'We'll look to get at least 400' - Edwards
It's one of those days when both teams would have hit the bed reasonably satisfied. But there will be enough doubts lingering inside to make them wary about the next morning. India would take 246 from the depths of 85 for 6. West Indies would have taken 246 all out at the start of the day. But both will want to guard themselves against a slip-up.
For some time now, India have been used to winning. For some time now West Indies have been used to losing. If the pitch continues to take considerable turn, and remain two-paced, India will be happy even if they concede a 50-run lead. They can always make it up in the third innings and leave West Indies with a target to chase on a wearing track. If West Indies manage to take a sizeable lead, then they can suffocate India with pressure. It's Test cricket 101 and both camps tried their hand at it.
"We would look to get at least 400 and bat once," Fidel Edwards said. "It won't be easy for them tomorrow," Suresh Raina said when his turn came. "It will turn more, especially in the fourth innings." Raina even slipped in a jab: "Couple of their batsmen don't know how to play spin bowling." The only points where their views merged was in their praise of Devendra Bishoo, the man who set off the dramatic events by packing off Rahul Dravid, VVS Laxman, and MS Dhoni in 14 deliveries. "He is a star," Edwards added, "I was impressed with him. He took three early wickets and then took a very good catch in the end."
Edwards rarely raises his voice in the press meets. He rarely talks much in the middle too. He stares at the batsmen often and likes to bowl either short or go full. The in-between length doesn't quite feature often in his world and he probably isn't easy to hit with his action. When he finds those spots, he can be a real handful as Virat Kohli found out when a delivery shaped away from a length and sucked him in to a lame prod.
Edwards was told last evening that he would play and he admitted he was a "bit nervous" in his first spell. It was his comeback after all and by his own admission he didn't make the batsmen play that much early on because he "didn't have much match practice". The four-wicket haul would have been heart-warming, as there would have been enormous pressure on him after replacing Kemar Roach. "It must have been hard [for Roach]; I was glad that I was playing. It felt really good to do well. It was good to come back after missing out on so much Test cricket."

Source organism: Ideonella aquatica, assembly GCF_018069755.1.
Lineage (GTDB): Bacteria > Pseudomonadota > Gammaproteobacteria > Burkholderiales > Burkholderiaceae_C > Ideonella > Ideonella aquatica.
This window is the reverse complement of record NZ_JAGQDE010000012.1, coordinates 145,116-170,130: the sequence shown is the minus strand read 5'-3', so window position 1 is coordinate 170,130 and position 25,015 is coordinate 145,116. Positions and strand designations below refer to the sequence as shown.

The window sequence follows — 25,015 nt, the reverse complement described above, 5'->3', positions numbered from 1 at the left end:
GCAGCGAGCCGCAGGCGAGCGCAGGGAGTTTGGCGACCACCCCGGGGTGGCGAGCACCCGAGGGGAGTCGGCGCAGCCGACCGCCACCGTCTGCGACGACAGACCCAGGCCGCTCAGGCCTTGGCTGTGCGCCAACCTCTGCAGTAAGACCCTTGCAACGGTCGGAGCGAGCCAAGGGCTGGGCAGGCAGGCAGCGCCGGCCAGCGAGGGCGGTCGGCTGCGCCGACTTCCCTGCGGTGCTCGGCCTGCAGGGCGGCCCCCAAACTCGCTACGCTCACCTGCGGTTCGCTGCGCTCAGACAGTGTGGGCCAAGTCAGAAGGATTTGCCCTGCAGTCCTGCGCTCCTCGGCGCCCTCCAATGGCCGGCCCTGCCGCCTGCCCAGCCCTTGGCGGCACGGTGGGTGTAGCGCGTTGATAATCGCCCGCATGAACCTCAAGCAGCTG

Edwards was the finisher, it was Bishoo who left India in trouble. In the end, Bishoo didn't need to set up India's top-order batsman. His stock ball, the legbreak, did the job on its own without any elaborate planning. In 14 deliveries, with the wickets of Laxman, Dravid and Dhoni, he had driven a spear through India's heart.
It came as a bit of a surprise. It's not that Bishoo didn't bowl well; he bowled really well, but the Indian top-order fell without much fight. Laxman drove loosely at the first ball he faced from Bishoo; Dhoni stabbed out at his first delivery. The best ball was the one that removed Dravid. He slipped couple of deliveries short in that over and Dravid put them away to the boundary with utter ease. Then Bishoo tossed one up and got it to dip and turn. It was tempting, even for Dravid, who rarely hits three fours in an over in Test match cricket. He leaned forward into a drive, went too hard into it and didn't quite cover for the turn.
It was at this stage that Harbhajan Singh counterpunched and lifted the pressure off Raina's shoulder. "We just told each other that we would spend as much time as possible [at the crease]," Raina said. "They have two main bowlers and we just wanted to bat long as possible." They did that to drag India back into the game. With West Indies' vulnerability against spin, as was evident in the Pakistan series, and the track taking turn, no side at this stage has an outright advantage.
Sriram Veera is a staff writer at ESPNcricinfo